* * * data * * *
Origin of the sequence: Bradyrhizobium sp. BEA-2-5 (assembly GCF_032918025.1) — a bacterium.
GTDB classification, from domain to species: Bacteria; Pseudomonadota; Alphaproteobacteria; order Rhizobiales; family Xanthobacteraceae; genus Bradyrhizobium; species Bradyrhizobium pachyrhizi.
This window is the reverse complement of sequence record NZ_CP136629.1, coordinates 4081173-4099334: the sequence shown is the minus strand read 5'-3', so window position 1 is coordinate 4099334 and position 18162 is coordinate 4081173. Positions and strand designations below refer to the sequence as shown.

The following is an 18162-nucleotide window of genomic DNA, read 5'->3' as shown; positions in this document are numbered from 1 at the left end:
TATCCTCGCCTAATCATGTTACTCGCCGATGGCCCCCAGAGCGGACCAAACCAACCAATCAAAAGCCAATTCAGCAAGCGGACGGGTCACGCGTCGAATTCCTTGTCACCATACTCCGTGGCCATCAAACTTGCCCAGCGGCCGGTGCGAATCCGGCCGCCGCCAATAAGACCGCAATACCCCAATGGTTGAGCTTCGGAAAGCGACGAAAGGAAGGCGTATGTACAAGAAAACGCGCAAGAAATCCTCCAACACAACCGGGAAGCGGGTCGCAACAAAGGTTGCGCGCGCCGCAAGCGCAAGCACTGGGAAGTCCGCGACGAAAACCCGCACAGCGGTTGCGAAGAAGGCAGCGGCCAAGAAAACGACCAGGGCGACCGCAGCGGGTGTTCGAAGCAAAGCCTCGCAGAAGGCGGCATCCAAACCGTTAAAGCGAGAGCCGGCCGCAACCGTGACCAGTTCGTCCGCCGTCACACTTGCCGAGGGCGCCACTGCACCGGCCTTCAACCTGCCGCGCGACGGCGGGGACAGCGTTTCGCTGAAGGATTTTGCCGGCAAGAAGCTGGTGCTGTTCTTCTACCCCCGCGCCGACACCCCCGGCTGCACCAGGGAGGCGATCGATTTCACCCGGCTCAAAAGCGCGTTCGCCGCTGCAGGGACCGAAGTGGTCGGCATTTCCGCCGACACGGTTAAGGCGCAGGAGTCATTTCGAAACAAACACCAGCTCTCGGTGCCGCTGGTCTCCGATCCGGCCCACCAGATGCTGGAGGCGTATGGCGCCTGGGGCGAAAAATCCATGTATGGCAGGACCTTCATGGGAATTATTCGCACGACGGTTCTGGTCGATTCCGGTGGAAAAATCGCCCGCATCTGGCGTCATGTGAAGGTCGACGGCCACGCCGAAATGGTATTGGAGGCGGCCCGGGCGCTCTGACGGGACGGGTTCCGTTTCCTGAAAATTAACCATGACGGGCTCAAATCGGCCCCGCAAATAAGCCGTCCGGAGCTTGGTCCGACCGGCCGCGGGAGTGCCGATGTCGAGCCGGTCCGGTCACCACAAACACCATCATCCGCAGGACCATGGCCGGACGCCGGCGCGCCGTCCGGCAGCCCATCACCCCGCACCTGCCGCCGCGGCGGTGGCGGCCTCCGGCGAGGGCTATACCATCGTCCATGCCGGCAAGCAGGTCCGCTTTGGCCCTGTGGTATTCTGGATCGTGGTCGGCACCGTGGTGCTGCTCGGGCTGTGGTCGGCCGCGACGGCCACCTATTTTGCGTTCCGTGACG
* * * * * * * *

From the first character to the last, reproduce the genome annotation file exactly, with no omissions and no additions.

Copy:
Origin of the sequence: Bradyrhizobium sp. BEA-2-5 (assembly GCF_032918025.1) — a bacterium.
GTDB classification, from domain to species: Bacteria; Pseudomonadota; Alphaproteobacteria; order Rhizobiales; family Xanthobacteraceae; genus Bradyrhizobium; species Bradyrhizobium pachyrhizi.
This window is the reverse complement of sequence record NZ_CP136629.1, coordinates 4081173-4099334: the sequence shown is the minus strand read 5'-3', so window position 1 is coordinate 4099334 and position 18162 is coordinate 4081173. Positions and strand designations below refer to the sequence as shown.

The following is an 18162-nucleotide window of genomic DNA, read 5'->3' as shown; positions in this document are numbered from 1 at the left end:
TATCCTCGCCTAATCATGTTACTCGCCGATGGCCCCCAGAGCGGACCAAACCAACCAATCAAAAGCCAATTCAGCAAGCGGACGGGTCACGCGTCGAATTCCTTGTCACCATACTCCGTGGCCATCAAACTTGCCCAGCGGCCGGTGCGAATCCGGCCGCCGCCAATAAGACCGCAATACCCCAATGGTTGAGCTTCGGAAAGCGACGAAAGGAAGGCGTATGTACAAGAAAACGCGCAAGAAATCCTCCAACACAACCGGGAAGCGGGTCGCAACAAAGGTTGCGCGCGCCGCAAGCGCAAGCACTGGGAAGTCCGCGACGAAAACCCGCACAGCGGTTGCGAAGAAGGCAGCGGCCAAGAAAACGACCAGGGCGACCGCAGCGGGTGTTCGAAGCAAAGCCTCGCAGAAGGCGGCATCCAAACCGTTAAAGCGAGAGCCGGCCGCAACCGTGACCAGTTCGTCCGCCGTCACACTTGCCGAGGGCGCCACTGCACCGGCCTTCAACCTGCCGCGCGACGGCGGGGACAGCGTTTCGCTGAAGGATTTTGCCGGCAAGAAGCTGGTGCTGTTCTTCTACCCCCGCGCCGACACCCCCGGCTGCACCAGGGAGGCGATCGATTTCACCCGGCTCAAAAGCGCGTTCGCCGCTGCAGGGACCGAAGTGGTCGGCATTTCCGCCGACACGGTTAAGGCGCAGGAGTCATTTCGAAACAAACACCAGCTCTCGGTGCCGCTGGTCTCCGATCCGGCCCACCAGATGCTGGAGGCGTATGGCGCCTGGGGCGAAAAATCCATGTATGGCAGGACCTTCATGGGAATTATTCGCACGACGGTTCTGGTCGATTCCGGTGGAAAAATCGCCCGCATCTGGCGTCATGTGAAGGTCGACGGCCACGCCGAAATGGTATTGGAGGCGGCCCGGGCGCTCTGACGGGACGGGTTCCGTTTCCTGAAAATTAACCATGACGGGCTCAAATCGGCCCCGCAAATAAGCCGTCCGGAGCTTGGTCCGACCGGCCGCGGGAGTGCCGATGTCGAGCCGGTCCGGTCACCACAAACACCATCATCCGCAGGACCATGGCCGGACGCCGGCGCGCCGTCCGGCAGCCCATCACCCCGCACCTGCCGCCGCGGCGGTGGCGGCCTCCGGCGAGGGCTATACCATCGTCCATGCCGGCAAGCAGGTCCGCTTTGGCCCTGTGGTATTCTGGATCGTGGTCGGCACCGTGGTGCTGCTCGGGCTGTGGTCGGCCGCGACGGCCACCTATTTTGCGTTCCGTGACG